Defendants concede that both of Anthony Provenzano's companies (Charles Hyman and MTEC) performed work on the Transit Authority contracts until July 30, 1986. However, the work was not performed under the December 4th interim letter agreement, which provides that it shall become null and void upon either: (1) the parties' failure to extend the agreement, in writing, within 10 days of the date of the letter or, (2) the failure to obtain approval, within 30 days, for the substitution of Charles Hyman, Inc. for the original contractor on the projects undertaken for Tishman Construction Corporation and on a substantial portion of the projects undertaken for the Transit Authority. It is undisputed that neither of these conditions was fulfilled.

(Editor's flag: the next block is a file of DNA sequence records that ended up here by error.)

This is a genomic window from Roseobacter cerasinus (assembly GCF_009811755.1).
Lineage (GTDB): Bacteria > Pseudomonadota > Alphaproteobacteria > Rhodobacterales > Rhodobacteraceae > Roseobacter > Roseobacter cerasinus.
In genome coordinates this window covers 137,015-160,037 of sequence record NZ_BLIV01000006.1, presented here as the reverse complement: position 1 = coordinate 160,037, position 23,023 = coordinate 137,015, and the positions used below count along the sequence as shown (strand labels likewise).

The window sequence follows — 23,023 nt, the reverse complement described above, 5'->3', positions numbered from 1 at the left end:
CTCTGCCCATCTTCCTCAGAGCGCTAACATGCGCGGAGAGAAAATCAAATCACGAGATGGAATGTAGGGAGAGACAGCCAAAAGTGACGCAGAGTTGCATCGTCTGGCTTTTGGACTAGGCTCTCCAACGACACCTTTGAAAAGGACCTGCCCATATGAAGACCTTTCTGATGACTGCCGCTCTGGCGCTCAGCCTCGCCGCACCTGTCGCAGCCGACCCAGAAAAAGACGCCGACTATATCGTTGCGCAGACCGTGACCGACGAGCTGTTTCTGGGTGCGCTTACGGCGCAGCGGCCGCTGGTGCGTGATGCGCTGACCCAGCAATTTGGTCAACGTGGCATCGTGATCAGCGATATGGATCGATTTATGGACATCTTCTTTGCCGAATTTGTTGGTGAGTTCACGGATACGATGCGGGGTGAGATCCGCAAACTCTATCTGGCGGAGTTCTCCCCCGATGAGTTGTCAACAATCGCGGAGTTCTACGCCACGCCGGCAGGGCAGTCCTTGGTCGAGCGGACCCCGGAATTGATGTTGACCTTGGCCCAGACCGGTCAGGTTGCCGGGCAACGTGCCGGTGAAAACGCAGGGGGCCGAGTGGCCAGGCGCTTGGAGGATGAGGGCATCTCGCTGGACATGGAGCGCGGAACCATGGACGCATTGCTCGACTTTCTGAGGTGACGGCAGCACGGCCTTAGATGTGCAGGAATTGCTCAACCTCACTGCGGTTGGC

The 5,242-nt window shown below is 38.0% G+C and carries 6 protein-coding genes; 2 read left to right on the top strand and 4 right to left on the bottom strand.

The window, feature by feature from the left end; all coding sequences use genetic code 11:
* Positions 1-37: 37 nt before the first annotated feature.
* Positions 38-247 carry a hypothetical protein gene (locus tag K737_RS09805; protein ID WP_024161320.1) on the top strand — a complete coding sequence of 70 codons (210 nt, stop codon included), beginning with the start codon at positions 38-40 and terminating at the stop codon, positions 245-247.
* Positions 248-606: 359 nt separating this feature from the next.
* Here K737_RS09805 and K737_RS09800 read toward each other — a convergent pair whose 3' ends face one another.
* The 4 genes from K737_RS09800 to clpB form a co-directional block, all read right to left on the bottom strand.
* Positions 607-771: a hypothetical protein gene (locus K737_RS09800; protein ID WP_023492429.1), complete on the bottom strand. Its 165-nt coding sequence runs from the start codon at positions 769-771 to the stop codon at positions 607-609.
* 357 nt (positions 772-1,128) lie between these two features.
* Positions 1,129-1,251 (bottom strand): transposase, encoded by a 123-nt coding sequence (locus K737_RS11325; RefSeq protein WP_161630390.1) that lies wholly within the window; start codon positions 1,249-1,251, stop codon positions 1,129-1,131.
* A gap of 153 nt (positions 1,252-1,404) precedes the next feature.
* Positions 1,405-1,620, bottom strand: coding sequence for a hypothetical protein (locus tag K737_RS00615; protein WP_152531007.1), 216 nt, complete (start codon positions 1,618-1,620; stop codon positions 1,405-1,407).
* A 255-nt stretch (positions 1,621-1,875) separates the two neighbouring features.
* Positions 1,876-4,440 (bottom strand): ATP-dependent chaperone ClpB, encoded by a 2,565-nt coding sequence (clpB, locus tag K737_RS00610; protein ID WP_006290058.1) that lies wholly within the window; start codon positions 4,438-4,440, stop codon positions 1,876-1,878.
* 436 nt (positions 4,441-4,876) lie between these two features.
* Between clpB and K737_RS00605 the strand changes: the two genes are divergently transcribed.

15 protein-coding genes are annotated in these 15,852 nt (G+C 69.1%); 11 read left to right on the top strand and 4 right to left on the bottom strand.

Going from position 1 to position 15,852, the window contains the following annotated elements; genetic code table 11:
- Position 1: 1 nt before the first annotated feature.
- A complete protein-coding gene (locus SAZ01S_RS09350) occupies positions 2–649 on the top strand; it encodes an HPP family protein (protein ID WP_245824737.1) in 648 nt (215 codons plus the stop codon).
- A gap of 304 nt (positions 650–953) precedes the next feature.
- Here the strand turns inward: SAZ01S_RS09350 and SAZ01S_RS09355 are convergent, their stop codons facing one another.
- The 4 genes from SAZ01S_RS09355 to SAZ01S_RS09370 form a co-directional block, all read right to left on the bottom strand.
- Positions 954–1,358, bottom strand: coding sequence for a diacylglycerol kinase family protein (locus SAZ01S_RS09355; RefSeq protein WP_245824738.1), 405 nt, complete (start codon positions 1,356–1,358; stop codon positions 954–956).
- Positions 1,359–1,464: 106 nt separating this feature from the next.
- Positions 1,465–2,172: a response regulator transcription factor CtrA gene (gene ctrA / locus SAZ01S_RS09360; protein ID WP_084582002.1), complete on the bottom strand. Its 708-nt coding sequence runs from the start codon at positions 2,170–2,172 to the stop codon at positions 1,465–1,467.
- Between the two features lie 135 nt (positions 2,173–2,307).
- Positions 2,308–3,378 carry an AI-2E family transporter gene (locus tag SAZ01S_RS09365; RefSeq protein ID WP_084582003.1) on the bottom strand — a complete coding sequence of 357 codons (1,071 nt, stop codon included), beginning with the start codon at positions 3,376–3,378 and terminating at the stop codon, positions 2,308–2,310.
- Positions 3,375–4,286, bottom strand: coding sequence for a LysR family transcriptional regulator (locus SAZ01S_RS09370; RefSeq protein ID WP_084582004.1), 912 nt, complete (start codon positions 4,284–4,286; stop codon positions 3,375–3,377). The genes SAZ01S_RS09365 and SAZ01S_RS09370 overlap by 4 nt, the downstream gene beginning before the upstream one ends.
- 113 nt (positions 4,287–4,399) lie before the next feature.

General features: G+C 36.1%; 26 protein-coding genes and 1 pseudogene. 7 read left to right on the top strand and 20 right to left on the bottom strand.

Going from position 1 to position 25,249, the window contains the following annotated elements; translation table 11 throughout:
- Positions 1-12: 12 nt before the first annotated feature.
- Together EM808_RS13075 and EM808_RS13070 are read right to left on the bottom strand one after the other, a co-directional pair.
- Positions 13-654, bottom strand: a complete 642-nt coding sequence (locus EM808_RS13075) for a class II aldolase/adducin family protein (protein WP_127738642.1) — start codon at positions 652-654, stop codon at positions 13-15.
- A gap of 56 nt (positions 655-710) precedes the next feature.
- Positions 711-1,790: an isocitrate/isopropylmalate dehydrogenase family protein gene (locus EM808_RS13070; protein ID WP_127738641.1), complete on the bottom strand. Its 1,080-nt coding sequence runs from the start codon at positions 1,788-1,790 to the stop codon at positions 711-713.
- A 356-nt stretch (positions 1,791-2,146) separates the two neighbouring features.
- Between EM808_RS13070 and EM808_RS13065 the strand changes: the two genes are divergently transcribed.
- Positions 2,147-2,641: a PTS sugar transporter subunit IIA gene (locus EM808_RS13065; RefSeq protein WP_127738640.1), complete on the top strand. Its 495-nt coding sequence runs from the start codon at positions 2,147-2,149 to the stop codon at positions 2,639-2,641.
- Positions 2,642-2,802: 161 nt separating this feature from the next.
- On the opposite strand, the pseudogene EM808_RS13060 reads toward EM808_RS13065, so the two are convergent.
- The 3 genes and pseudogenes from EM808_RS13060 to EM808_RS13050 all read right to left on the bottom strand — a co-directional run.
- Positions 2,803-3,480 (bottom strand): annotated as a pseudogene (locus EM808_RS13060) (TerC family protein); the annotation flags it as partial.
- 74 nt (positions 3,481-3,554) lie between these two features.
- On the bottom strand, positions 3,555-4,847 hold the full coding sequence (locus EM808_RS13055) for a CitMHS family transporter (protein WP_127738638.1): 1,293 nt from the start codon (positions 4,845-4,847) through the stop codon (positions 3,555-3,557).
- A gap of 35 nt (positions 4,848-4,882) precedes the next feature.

At trial, Anthony Provenzano testified that "the Transit Authority disapproved the joint venture, but recognized us as a subcontractor * * * to T.F. Jackson." Seemingly undeterred by the inconsistency of his positions, Provenzano further asserted that, while the conditions for continuation of the interim letter agreement had not been satisfied, the parties (1) verbally agreed to continue the letter agreement (denominated "Jackson/Charles Hyman Joint Venture"), (2) assumed the relationship, for purposes of completing the Transit Authority contracts, of contractor and subcontractor and, (3) continued to perform as if the agreement were fully enforceable. However, the reality of the relationship between the Provenzano and Olsen companies in connection with the Transit Authority projects is clearly at odds with the joint venture contemplated in the interim letter agreement. In any event, the agreement was rendered unenforceable by the failure of a condition precedent ( Hicks v. Bush, 10 N.Y.2d 488; Calamari Perillo, Contracts § 138, at 226 [1st ed]; Restatement of Contracts § 250 [a]) and expired, according to its terms, 10 days after it was signed.